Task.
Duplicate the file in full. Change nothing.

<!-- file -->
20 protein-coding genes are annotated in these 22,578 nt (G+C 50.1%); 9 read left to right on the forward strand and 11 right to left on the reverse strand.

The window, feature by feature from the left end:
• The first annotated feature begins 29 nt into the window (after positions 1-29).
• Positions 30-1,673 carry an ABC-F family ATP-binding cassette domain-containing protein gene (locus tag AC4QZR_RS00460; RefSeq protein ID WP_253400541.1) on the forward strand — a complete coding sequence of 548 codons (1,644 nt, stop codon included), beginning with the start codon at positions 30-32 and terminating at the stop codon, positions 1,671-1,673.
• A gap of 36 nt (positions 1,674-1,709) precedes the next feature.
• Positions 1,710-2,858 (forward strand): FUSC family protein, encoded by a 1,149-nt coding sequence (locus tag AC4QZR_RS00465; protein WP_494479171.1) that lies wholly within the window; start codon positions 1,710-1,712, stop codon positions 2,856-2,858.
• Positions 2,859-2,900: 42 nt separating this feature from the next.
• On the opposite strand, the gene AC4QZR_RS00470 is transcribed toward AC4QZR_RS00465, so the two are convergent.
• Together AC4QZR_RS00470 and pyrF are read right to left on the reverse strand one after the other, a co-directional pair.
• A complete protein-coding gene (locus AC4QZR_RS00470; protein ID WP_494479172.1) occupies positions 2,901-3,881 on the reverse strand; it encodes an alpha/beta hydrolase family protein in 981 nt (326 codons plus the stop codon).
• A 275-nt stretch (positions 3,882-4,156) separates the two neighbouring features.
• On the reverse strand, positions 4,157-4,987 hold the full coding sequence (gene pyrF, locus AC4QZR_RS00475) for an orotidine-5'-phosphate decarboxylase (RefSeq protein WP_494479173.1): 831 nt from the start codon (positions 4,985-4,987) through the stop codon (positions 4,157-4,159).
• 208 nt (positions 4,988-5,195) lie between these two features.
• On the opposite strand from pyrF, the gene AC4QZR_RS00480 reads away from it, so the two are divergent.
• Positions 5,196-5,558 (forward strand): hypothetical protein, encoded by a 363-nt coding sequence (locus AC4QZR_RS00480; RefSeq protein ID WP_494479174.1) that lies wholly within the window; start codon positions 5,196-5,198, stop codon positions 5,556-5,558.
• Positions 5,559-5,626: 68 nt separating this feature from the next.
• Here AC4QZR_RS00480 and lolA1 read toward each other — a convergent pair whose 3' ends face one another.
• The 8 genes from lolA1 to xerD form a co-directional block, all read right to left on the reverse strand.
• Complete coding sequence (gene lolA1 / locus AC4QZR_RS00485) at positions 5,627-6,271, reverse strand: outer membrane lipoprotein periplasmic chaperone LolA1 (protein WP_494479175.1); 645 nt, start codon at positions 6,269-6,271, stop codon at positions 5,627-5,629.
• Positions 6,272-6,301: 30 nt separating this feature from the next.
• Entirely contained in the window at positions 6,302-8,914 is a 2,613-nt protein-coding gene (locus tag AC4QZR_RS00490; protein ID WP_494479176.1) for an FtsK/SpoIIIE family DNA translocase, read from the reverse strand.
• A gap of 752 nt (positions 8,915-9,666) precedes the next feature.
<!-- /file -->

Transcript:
20 protein-coding genes are annotated in these 22,578 nt (G+C 50.1%); 9 read left to right on the forward strand and 11 right to left on the reverse strand.

The window, feature by feature from the left end:
• The first annotated feature begins 29 nt into the window (after positions 1-29).
• Positions 30-1,673 carry an ABC-F family ATP-binding cassette domain-containing protein gene (locus tag AC4QZR_RS00460; RefSeq protein ID WP_253400541.1) on the forward strand — a complete coding sequence of 548 codons (1,644 nt, stop codon included), beginning with the start codon at positions 30-32 and terminating at the stop codon, positions 1,671-1,673.
• A gap of 36 nt (positions 1,674-1,709) precedes the next feature.
• Positions 1,710-2,858 (forward strand): FUSC family protein, encoded by a 1,149-nt coding sequence (locus tag AC4QZR_RS00465; protein WP_494479171.1) that lies wholly within the window; start codon positions 1,710-1,712, stop codon positions 2,856-2,858.
• Positions 2,859-2,900: 42 nt separating this feature from the next.
• On the opposite strand, the gene AC4QZR_RS00470 is transcribed toward AC4QZR_RS00465, so the two are convergent.
• Together AC4QZR_RS00470 and pyrF are read right to left on the reverse strand one after the other, a co-directional pair.
• A complete protein-coding gene (locus AC4QZR_RS00470; protein ID WP_494479172.1) occupies positions 2,901-3,881 on the reverse strand; it encodes an alpha/beta hydrolase family protein in 981 nt (326 codons plus the stop codon).
• A 275-nt stretch (positions 3,882-4,156) separates the two neighbouring features.
• On the reverse strand, positions 4,157-4,987 hold the full coding sequence (gene pyrF, locus AC4QZR_RS00475) for an orotidine-5'-phosphate decarboxylase (RefSeq protein WP_494479173.1): 831 nt from the start codon (positions 4,985-4,987) through the stop codon (positions 4,157-4,159).
• 208 nt (positions 4,988-5,195) lie between these two features.
• On the opposite strand from pyrF, the gene AC4QZR_RS00480 reads away from it, so the two are divergent.
• Positions 5,196-5,558 (forward strand): hypothetical protein, encoded by a 363-nt coding sequence (locus AC4QZR_RS00480; RefSeq protein ID WP_494479174.1) that lies wholly within the window; start codon positions 5,196-5,198, stop codon positions 5,556-5,558.
• Positions 5,559-5,626: 68 nt separating this feature from the next.
• Here AC4QZR_RS00480 and lolA1 read toward each other — a convergent pair whose 3' ends face one another.
• The 8 genes from lolA1 to xerD form a co-directional block, all read right to left on the reverse strand.
• Complete coding sequence (gene lolA1 / locus AC4QZR_RS00485) at positions 5,627-6,271, reverse strand: outer membrane lipoprotein periplasmic chaperone LolA1 (protein WP_494479175.1); 645 nt, start codon at positions 6,269-6,271, stop codon at positions 5,627-5,629.
• Positions 6,272-6,301: 30 nt separating this feature from the next.
• Entirely contained in the window at positions 6,302-8,914 is a 2,613-nt protein-coding gene (locus tag AC4QZR_RS00490; protein ID WP_494479176.1) for an FtsK/SpoIIIE family DNA translocase, read from the reverse strand.
• A gap of 752 nt (positions 8,915-9,666) precedes the next feature.